I entered graduate school to study history in the spring of 1970—a wild and contentious time. President Nixon had just expanded the Vietnam War into Cambodia and college campuses erupted. On more than twenty-five campuses, violent clashes pitted students against...
Abraham Joshua Heschel
This article is part of the Arc of Justice series. There is an evil which most of us condone and are even guilty of: indifference to evil. We remain neutral, impartial, and not easily moved by the wrongs done unto other people. Indifference to evil is more insidious...
Eugene F. Rivers III, Jacqueline C. Rivers
This article is part of the Arc of Justice series, responding to the killing of George Floyd and the international movement it has sparked. On Juneteenth, Plough’s Peter Mommsen talked to Rev. Eugene F. Rivers III and Dr. Jacqueline Rivers about the international...
During this time when many religious communities are prevented from meeting together, can Christians learn from Jews what it takes to practice holiness in everyday acts, to move, for this limited time, from sacramental Temple-like worship the home-centered daily worship of the exile?
Ernie Stevens, Joe Smarro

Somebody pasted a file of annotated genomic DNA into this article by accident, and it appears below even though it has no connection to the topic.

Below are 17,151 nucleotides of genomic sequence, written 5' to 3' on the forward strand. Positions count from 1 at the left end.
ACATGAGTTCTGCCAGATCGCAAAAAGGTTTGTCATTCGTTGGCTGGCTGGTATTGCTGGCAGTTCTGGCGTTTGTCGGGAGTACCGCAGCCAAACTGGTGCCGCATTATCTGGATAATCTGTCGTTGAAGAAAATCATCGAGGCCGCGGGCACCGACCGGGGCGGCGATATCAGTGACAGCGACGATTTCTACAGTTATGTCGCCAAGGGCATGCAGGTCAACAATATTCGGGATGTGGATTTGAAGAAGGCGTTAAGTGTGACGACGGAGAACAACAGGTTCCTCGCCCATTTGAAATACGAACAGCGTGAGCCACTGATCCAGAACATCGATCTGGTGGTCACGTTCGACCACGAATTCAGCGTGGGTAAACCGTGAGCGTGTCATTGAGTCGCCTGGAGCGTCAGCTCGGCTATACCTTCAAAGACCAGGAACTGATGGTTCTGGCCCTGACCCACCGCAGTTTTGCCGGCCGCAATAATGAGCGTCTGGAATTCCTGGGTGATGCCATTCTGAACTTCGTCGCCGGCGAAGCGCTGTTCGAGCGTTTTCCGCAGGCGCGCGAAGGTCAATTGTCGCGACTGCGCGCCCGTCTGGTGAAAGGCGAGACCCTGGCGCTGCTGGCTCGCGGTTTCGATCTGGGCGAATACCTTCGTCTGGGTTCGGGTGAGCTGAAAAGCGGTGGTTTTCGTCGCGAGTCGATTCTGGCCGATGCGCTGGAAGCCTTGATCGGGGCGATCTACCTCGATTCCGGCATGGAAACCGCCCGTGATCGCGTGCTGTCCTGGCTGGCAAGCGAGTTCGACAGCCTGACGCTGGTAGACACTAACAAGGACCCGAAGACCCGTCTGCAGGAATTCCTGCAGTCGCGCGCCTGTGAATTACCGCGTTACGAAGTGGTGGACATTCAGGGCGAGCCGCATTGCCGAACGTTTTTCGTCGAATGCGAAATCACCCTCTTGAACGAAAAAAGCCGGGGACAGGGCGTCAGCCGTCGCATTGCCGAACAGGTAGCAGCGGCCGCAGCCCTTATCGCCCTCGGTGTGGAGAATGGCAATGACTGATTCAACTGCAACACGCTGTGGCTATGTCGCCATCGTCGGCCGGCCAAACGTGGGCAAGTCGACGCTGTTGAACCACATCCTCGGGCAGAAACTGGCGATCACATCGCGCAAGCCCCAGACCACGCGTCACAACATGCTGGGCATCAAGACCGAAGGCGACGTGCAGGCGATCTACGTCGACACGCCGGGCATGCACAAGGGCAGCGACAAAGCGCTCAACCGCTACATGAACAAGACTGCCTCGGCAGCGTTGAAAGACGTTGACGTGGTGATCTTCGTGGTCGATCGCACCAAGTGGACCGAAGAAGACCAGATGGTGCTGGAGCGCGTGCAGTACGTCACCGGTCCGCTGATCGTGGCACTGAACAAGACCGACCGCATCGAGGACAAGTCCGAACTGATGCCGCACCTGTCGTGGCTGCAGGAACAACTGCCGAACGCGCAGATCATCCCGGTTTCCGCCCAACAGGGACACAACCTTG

America’s criminal justice system—and police norms in particular—are under the public microscope. Ernie Stevens and Joe Smarro are cops from San Antonio’s police department who have played a pivotal role in seeding a more humane culture there, with ripple effects emanating out into the broader community. In this conversation, they share all that they’ve learned and would like to see as the country wrestles with “Defund the police.”
If there’s one thing that binds us together as human beings traveling through this particular year, it’s that no one of us has a complete picture of what’s really going on. Neither do our political leaders. Neither do the experts. While certainly not a new feature of...
Americans have told themselves radically different stories about the COVID-19 crisis. It’s worthwhile to fight through to a common understanding of where we have been and where we are, and one that’s rooted in the reality that is beyond our stories—but it’s not easy.
The current complex crisis reveals the poverty of liberal and individualistic understandings of sociopolitical order. As troubling and painful as it is, this moment is also an opportunity. Abraham Kuyper’s diagnosis and prescription for his time ring true. We must offer an alternative vision for our collective life together, one that recognizes the inviolable dignity of the individual without dissociating that individual from the broader community within which she finds her home.
Newsletter No. 1
Where does our work fit into questions about the future of the global economy, the possibility of environmental integrity, the pace of scientific discovery, or the scale of global charitable giving? How can our own sense of calling withstand such massively scaled issues?